Is the World Developing a Homogenous Culture? Essay

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In response to globalization, many critics have become concerned with its effects on other cultures. Globalization is not merely the sharing of goods and people, but also the spread of ideology and values. So, what happens when the ideologies of different nations conflict? For those who support the cultural imperialism theory, the answer is simple? The more powerful countries’ ideas prevail, forcing the people of the less powerful country to quickly abandon their former ideas and adapt to

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It is these shared traditions that help members of a culture group identify with each other and distinguish themselves from others. Culture is neither destructible nor set in stone. Instead, it is continuous, always evolving and changing with the times. This alone questions the myth of an authentic culture. Throughout time, individuals from different cultures have been interacting and mixing with one another. Each civilization in the world has been influenced at one point or another. American culture itself has elements from a variety of cultures including Middle Eastern, European, African, and Latin American cultures just to name a few.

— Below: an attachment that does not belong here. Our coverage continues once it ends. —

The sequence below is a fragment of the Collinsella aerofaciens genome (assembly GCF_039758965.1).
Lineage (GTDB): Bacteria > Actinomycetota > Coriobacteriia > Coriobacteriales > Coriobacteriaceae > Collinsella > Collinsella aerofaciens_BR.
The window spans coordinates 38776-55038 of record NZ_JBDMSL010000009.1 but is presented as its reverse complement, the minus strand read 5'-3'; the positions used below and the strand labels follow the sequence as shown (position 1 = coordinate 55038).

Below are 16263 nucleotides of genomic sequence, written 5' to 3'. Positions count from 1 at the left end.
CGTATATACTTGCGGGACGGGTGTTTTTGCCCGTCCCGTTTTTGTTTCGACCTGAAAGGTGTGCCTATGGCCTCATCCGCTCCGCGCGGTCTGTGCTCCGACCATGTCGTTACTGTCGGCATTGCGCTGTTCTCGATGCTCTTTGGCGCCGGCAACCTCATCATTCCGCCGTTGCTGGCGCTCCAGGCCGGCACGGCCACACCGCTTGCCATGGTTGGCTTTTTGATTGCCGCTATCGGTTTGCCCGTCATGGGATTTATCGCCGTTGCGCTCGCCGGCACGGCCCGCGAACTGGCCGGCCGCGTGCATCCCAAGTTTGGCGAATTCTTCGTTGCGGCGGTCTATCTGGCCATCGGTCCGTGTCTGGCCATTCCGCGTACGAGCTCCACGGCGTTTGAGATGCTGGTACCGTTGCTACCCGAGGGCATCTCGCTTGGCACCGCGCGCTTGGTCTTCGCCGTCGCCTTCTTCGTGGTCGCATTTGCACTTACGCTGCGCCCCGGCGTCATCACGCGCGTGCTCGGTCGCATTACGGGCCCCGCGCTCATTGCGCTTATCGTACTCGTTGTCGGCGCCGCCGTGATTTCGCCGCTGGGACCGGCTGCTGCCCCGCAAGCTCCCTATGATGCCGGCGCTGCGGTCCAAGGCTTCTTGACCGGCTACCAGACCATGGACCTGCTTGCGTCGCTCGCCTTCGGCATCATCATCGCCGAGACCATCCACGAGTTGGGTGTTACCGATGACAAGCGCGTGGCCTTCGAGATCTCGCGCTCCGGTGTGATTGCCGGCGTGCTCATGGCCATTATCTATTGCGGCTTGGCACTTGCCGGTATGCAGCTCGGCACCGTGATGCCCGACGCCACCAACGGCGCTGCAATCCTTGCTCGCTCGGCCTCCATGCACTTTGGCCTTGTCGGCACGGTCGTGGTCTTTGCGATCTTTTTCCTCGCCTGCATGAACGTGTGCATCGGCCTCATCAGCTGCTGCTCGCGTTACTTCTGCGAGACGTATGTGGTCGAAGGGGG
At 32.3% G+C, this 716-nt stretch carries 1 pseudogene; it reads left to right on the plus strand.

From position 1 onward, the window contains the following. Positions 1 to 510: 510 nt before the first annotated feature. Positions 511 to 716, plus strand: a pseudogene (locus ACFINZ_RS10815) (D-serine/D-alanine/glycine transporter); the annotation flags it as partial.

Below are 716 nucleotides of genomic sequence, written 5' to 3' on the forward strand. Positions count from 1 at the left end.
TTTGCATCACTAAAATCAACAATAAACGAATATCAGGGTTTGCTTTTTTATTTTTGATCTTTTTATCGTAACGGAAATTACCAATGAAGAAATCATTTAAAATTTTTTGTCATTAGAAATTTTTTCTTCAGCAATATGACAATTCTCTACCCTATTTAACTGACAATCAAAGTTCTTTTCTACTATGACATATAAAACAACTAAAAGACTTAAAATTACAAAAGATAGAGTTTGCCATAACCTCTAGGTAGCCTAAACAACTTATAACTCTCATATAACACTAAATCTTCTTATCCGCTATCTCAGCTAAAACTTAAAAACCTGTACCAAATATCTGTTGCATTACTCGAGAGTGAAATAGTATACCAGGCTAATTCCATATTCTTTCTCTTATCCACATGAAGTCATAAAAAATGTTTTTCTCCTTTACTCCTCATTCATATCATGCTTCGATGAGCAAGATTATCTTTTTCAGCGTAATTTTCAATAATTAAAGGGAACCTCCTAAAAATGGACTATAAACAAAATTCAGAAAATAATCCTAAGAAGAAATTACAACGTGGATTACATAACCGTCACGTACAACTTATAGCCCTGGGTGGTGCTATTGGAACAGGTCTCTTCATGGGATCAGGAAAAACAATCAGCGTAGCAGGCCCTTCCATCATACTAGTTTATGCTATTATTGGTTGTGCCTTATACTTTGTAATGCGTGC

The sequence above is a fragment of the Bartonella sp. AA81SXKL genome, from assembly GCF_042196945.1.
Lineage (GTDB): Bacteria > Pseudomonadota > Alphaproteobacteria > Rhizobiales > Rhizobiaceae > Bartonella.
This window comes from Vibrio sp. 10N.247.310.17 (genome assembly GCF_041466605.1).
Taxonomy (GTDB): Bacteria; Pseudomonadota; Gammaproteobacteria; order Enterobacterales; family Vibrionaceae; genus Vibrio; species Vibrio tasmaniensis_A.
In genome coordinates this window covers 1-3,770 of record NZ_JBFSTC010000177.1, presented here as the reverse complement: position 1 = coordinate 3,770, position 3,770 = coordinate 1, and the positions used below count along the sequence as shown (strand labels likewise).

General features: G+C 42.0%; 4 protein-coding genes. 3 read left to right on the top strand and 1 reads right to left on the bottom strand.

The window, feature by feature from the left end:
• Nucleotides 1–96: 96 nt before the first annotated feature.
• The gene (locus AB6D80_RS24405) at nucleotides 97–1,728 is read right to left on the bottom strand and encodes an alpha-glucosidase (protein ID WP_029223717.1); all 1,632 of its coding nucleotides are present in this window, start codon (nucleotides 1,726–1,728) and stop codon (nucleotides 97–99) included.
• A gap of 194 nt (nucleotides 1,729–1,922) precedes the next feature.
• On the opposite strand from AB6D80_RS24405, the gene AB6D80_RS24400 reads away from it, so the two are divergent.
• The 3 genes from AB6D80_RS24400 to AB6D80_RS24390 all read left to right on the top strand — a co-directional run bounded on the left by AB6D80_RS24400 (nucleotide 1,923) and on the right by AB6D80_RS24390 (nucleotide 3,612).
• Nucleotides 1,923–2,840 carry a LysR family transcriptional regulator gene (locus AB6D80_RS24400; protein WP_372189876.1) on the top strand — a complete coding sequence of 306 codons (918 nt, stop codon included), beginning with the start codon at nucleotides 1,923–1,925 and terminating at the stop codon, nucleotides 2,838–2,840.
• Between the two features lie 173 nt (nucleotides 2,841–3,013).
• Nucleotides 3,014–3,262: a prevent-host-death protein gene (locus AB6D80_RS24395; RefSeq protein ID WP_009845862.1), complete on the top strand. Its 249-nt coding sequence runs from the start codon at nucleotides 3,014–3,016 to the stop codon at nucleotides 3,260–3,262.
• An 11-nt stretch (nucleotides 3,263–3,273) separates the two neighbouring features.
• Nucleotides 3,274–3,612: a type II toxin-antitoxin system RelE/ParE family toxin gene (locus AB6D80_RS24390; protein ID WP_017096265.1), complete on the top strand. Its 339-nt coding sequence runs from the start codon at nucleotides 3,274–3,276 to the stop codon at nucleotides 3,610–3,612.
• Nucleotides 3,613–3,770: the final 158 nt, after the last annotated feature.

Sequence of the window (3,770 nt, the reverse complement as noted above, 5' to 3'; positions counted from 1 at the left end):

Those who support the theory of cultural imperialism argue that instead of individuals celebrating and preserving their own cultures, people in other societies are being forced to abandon their culture to adapt to the rapidly changing world. But, what is the driving force between this? The popular answer is capitalism. Capitalism is an important aspect in this theory because it is one of the underlying motives for globalization. Globalization is commonly referred to the movement of goods, people, and ideas. One of the most common reasons people migrate, as we have learned in class, is for better economic opportunities. And the same is true for businesses. Companies move around the globe and across borders in search for best prices and new markets. The result is the spread of American business strategies like
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